Inside Parliament: Arafat treated to a Commons sandstorm: Smith rounds on out-of-control NHS - MP's 'Imelda Marcos of Downing St' jibe - Major makes use of guillotine Footnote

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The Independent Online
WAS IT just a gauche attempt to make his guest feel at home? As Yasser Arafat settled into his seat in the Commons gallery yesterday, the Prime Minister accused John Smith of trying to throw sand in people's eyes?

It is not a phrase John Major is given to using at Question Time. Yet it must have been one of the few in the 12 minutes of intensely domestic parliamentary knockabout he witnessed that Mr Arafat could have made any sense of.

The very idea of the chairman of the Palestine Liberation Organisation sitting in the section of the gallery reserved for diplomats - or any part of the Commons - would have been preposterous only months ago. To the assorted members of the public sitting only feet away it seemed special enough as they craned their necks to get a glimpse of the little man in the battledress and keffiyeh.

But, by convention the 'strangers' in the gallery - public, press, peers and PLO chairmen - are not acknowledged by MPs below. So not the slightest allusion was made to Mr Arafat and no questions were framed with special relevance. Someone with a sense of timing might have asked the Prime Minister to urge the Israelis to withdraw from the Gaza Strip and Jericho - a process that should have begun only hours earlier on Mr Arafat's 'sacred day', 13 December.

And for the first time in weeks there was no mention of the Northern Ireland peace initiative - the main issue beyond the chamber. After Mr Arafat's historic handshake with Yitzhak Rabin, some MPs had looked forward to a similar rapprochement between Mr Major and Gerry Adams, the president of Sinn Fein.

Instead, the PLO chairman was treated to some close combat between Mr Major and the Labour leader over NHS bureaucracy, and an exchange on renovations at 10 Downing Street. The only departure from the domestic agenda was a post-election warning that the sovereignty of Russia's neighbours must be respected.

John Smith said that the sums of money being spent on increased NHS bureaucracy, on 'huge salaries and perks for managers' and on glossy public relations, was totally out of control. The NHS supplies authority had wasted hundreds of thousands of pounds changing a single word in its name - including pounds 5,500 for a new logo, pounds 61,000 for artwork, pounds 67,000 on publications, pounds 40,000 to replace signs and pounds 20,000 to repaint vans.

Cheered on by his backbenchers, Mr Smith asked if the Prime Minister was reluctant to condemn the supplies authority because its chairman was Sir Robin Buchanan, a former Tory councillor and, until recently, chairman of the Wessex Regional Health Authority 'whose grotesque mismanagement of public funds was exposed by the Public Accounts Committee'.

Mr Major said the Labour leader had 'utterly neglected' to mention that there was more money in the NHS and more patients were being treated than ever before. 'Mr Smith may seek to throw sand in the eyes on other matters - that is the reality of the health reforms and no sensible person would wish to reverse them.'

The PLO leader's broad public smile faded as the proceedings became ever more in-House. Tony Banks, Labour MP for Newham North-West, following up an admission in a written parliamentary answer, asked 'why Mr Major spent pounds 292,000 on decorating Downing Street and improving catering facilities? We thought he had an outside caterer.'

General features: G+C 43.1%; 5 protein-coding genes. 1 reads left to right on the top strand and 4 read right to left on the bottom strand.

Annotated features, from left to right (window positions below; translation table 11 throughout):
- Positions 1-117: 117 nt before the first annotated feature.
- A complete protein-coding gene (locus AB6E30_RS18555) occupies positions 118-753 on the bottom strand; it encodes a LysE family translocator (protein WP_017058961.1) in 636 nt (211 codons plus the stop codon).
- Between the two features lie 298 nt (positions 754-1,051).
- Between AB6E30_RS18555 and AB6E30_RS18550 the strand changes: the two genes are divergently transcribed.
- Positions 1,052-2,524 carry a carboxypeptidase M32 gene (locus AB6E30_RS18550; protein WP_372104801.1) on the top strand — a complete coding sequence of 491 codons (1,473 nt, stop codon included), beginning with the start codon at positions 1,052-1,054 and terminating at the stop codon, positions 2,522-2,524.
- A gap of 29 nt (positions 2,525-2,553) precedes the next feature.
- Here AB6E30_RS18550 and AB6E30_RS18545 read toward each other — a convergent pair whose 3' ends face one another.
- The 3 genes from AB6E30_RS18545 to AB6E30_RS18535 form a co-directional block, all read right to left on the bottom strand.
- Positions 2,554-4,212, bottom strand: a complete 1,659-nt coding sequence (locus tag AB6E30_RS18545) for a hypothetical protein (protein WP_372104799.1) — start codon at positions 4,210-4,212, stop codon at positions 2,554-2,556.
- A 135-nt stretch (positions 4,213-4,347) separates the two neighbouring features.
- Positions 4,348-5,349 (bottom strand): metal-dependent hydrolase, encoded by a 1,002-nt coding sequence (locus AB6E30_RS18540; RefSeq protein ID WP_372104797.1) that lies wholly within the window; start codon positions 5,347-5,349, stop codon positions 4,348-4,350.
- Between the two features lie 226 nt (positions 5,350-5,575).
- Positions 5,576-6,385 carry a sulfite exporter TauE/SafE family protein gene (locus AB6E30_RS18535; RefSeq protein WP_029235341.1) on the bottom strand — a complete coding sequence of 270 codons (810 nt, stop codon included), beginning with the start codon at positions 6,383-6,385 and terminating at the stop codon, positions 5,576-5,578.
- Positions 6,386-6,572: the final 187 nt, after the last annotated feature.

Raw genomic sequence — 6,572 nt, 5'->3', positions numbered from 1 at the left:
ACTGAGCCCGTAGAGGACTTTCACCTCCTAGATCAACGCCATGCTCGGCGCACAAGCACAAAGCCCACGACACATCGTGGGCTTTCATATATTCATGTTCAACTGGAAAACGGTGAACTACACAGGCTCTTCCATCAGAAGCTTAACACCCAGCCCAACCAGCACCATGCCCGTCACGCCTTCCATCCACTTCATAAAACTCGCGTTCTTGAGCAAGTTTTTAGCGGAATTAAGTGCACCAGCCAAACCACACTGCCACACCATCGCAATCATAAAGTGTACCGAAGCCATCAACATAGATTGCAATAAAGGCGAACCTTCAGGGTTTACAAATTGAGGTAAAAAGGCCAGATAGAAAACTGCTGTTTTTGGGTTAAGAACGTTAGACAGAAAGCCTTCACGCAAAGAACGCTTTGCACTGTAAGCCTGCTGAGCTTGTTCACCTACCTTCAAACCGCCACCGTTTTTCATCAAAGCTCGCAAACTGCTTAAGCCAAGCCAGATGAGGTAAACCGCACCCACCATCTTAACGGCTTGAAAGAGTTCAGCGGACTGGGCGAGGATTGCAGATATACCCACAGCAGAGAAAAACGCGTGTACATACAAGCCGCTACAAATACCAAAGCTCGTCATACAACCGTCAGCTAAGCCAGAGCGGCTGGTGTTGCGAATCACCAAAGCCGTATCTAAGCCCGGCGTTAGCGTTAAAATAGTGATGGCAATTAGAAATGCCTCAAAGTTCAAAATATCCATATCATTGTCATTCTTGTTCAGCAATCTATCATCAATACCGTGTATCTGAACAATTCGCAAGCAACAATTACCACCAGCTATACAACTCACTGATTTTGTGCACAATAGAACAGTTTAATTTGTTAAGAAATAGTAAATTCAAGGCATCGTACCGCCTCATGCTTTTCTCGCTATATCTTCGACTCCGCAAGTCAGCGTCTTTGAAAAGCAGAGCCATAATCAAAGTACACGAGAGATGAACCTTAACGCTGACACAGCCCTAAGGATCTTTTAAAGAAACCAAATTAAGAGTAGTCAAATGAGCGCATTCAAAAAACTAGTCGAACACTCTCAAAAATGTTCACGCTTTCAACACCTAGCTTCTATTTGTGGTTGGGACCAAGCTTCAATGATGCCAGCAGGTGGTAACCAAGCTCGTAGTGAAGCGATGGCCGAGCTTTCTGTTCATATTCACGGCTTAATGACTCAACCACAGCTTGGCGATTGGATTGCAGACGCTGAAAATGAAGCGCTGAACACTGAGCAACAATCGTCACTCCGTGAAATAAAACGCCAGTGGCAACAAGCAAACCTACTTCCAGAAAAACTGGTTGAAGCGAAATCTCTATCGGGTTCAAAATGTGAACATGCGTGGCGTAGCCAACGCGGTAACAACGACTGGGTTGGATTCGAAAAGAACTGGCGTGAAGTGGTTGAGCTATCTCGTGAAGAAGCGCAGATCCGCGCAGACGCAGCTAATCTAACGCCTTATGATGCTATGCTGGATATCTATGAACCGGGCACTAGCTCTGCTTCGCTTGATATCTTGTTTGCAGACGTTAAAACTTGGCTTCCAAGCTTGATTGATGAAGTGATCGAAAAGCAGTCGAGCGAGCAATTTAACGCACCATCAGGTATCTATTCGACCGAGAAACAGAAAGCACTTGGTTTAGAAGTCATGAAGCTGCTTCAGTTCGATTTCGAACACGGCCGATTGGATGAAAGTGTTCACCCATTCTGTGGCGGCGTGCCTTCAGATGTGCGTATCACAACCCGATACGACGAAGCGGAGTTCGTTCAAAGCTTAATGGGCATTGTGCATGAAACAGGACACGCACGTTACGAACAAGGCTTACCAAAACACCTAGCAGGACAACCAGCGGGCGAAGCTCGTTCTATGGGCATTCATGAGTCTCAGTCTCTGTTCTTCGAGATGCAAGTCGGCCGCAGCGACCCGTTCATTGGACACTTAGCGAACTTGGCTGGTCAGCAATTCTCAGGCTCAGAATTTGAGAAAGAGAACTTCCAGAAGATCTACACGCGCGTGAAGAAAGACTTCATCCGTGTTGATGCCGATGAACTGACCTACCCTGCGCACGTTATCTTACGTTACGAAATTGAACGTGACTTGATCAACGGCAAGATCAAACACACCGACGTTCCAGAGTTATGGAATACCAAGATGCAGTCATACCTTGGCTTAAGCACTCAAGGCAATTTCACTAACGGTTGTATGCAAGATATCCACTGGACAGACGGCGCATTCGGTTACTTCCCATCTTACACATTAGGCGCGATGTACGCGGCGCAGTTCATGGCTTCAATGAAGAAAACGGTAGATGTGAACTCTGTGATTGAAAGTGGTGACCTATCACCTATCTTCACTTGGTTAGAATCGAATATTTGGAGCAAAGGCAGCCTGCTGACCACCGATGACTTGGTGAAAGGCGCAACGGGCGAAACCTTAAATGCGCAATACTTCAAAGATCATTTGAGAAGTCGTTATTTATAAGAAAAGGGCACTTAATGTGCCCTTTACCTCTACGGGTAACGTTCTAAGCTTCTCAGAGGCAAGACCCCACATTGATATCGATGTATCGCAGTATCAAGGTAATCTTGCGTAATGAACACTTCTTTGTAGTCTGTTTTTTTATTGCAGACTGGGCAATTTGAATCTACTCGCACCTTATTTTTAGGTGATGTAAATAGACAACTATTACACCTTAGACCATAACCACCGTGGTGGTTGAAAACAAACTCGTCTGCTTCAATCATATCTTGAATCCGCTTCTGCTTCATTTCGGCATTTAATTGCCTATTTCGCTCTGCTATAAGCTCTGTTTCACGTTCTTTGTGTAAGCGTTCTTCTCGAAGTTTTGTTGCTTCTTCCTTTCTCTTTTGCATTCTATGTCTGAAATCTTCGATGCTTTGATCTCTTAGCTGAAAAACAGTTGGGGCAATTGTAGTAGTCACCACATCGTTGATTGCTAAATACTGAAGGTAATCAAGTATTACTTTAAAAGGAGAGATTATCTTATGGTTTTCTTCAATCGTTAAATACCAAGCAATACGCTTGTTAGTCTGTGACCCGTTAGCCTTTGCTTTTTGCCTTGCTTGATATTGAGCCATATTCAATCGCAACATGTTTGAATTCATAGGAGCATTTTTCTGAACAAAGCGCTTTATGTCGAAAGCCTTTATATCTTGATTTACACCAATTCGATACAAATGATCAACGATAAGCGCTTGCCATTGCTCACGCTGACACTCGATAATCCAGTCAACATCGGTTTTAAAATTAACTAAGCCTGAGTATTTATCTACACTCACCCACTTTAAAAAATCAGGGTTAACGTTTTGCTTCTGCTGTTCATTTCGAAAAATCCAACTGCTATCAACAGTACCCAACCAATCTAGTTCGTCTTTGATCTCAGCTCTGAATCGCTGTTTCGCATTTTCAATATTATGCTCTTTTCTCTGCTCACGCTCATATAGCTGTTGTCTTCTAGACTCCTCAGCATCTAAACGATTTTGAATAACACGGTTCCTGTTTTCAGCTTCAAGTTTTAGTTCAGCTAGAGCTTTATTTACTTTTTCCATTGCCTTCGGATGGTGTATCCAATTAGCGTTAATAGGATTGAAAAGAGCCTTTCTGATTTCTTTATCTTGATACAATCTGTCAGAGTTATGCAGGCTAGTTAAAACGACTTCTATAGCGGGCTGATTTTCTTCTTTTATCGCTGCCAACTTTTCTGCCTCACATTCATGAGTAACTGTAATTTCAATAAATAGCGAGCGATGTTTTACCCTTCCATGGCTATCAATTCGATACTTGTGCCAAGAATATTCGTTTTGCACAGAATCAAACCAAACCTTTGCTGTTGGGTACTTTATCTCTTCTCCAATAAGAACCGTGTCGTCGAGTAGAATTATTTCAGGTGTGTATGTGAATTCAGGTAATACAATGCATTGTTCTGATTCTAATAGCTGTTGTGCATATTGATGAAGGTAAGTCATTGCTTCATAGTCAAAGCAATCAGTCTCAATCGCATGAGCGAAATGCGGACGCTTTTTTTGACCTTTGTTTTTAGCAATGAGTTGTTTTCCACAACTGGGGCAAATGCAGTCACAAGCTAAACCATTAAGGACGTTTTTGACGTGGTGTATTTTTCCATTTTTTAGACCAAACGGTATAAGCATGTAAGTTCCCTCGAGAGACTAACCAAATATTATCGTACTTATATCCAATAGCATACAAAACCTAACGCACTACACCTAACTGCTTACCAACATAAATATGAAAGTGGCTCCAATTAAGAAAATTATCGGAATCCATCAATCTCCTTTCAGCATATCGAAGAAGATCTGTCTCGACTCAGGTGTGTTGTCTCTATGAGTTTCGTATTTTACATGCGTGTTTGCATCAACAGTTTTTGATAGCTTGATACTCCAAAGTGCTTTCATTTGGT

Labour MPs fell about with laughter while Tory MPs chanted 'cheap, cheap'. Mr Arafat must have wondered what on earth that last aside was all about.

Mr Banks went on: 'Doesn't the Prime Minister think it's obscene that he should be spending this amount of taxpayers' money when, within yards of Downing Street, there are thousands of people living in cardboard boxes and in doorways. Isn't it rather strange that a simple Brixton boy has now become the Imelda Marcos of Downing Street?'

Mr Major hit back in kind, although harking back to an era when Mr Arafat was a terrorist leader and Mr Banks enjoyed a similar place in Tory demonology as chairman of the Greater London Council. He recalled Mr Banks arriving at the House of Commons in a chauffeur-driven car paid for by the ratepayers.

'I also seem to remember that that south London boy over there is the man who blew ratepayers' money on a giant binge to celebrate the end of the GLC, on parties, on fireworks, on river trips and even on silver medallions for his colleagues on the GLC.' The pounds 292,000 had been spent on repair of the kitchens and other public parts of 10 Downing Street, he added.

Mr Arafat's PLO colleagues are reportedly worried about his psychological health. But the chairman must have begun to wonder about the minds of those below him as Mr Major moved on to berate Labour about a man called Michael Foot, who had introduced five guillotines in one day.

The Prime Minister was getting in an early strike before MPs debated a motion limiting to one day each, the time for two Bills raising employees' National Insurance Contributions by 1 per cent and transferring sick pay costs from the state to employers.

Labour has broken off the 'usual channels' of co-operation with the Government on parliamentary business because of the guillotines. But Mr Major agreed with Tory backbencher Graham Riddick that this threat of disruption was a 'hypocritical sham'. Mr Riddick said published figures showed that, out of the 200 MPs with the best voting records, 191 were Conservative and only six were Labour.

Had Mr Arafat stayed on he would have seen the guillotine motion carried later by a comfortable 307 votes to 266 (majority of 41). Where were the guerrillas? he might have asked.

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